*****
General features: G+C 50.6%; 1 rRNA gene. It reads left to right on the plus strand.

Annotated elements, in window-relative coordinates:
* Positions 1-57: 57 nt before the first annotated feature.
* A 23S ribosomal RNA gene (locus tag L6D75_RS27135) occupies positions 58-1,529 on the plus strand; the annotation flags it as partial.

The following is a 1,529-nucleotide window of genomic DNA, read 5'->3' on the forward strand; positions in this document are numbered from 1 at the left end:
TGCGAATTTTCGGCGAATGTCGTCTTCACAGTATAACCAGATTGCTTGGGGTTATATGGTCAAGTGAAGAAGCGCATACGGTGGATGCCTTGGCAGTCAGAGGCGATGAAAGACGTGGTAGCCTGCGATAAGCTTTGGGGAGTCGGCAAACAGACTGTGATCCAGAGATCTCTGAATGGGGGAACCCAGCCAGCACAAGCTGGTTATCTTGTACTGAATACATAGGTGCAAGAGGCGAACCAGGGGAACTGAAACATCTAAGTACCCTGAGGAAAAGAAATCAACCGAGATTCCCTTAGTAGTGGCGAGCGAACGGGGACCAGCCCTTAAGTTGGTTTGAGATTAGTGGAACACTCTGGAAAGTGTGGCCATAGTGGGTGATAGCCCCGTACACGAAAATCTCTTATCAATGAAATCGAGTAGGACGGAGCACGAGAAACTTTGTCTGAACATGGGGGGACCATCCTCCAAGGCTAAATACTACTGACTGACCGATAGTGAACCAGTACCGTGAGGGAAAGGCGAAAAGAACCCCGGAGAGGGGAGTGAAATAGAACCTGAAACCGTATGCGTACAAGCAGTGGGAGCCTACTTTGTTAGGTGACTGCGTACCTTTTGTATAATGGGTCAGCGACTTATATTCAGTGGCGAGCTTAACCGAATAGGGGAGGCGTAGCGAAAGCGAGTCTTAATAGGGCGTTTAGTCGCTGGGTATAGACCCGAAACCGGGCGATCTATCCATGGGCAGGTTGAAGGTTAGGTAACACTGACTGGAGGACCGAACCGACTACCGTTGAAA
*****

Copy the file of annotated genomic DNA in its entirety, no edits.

General features: G+C 50.6%; 1 rRNA gene. It reads left to right on the plus strand.

Annotated elements, in window-relative coordinates:
* Positions 1-57: 57 nt before the first annotated feature.
* A 23S ribosomal RNA gene (locus tag L6D75_RS27135) occupies positions 58-1,529 on the plus strand; the annotation flags it as partial.

The following is a 1,529-nucleotide window of genomic DNA, read 5'->3' on the forward strand; positions in this document are numbered from 1 at the left end:
TGCGAATTTTCGGCGAATGTCGTCTTCACAGTATAACCAGATTGCTTGGGGTTATATGGTCAAGTGAAGAAGCGCATACGGTGGATGCCTTGGCAGTCAGAGGCGATGAAAGACGTGGTAGCCTGCGATAAGCTTTGGGGAGTCGGCAAACAGACTGTGATCCAGAGATCTCTGAATGGGGGAACCCAGCCAGCACAAGCTGGTTATCTTGTACTGAATACATAGGTGCAAGAGGCGAACCAGGGGAACTGAAACATCTAAGTACCCTGAGGAAAAGAAATCAACCGAGATTCCCTTAGTAGTGGCGAGCGAACGGGGACCAGCCCTTAAGTTGGTTTGAGATTAGTGGAACACTCTGGAAAGTGTGGCCATAGTGGGTGATAGCCCCGTACACGAAAATCTCTTATCAATGAAATCGAGTAGGACGGAGCACGAGAAACTTTGTCTGAACATGGGGGGACCATCCTCCAAGGCTAAATACTACTGACTGACCGATAGTGAACCAGTACCGTGAGGGAAAGGCGAAAAGAACCCCGGAGAGGGGAGTGAAATAGAACCTGAAACCGTATGCGTACAAGCAGTGGGAGCCTACTTTGTTAGGTGACTGCGTACCTTTTGTATAATGGGTCAGCGACTTATATTCAGTGGCGAGCTTAACCGAATAGGGGAGGCGTAGCGAAAGCGAGTCTTAATAGGGCGTTTAGTCGCTGGGTATAGACCCGAAACCGGGCGATCTATCCATGGGCAGGTTGAAGGTTAGGTAACACTGACTGGAGGACCGAACCGACTACCGTTGAAA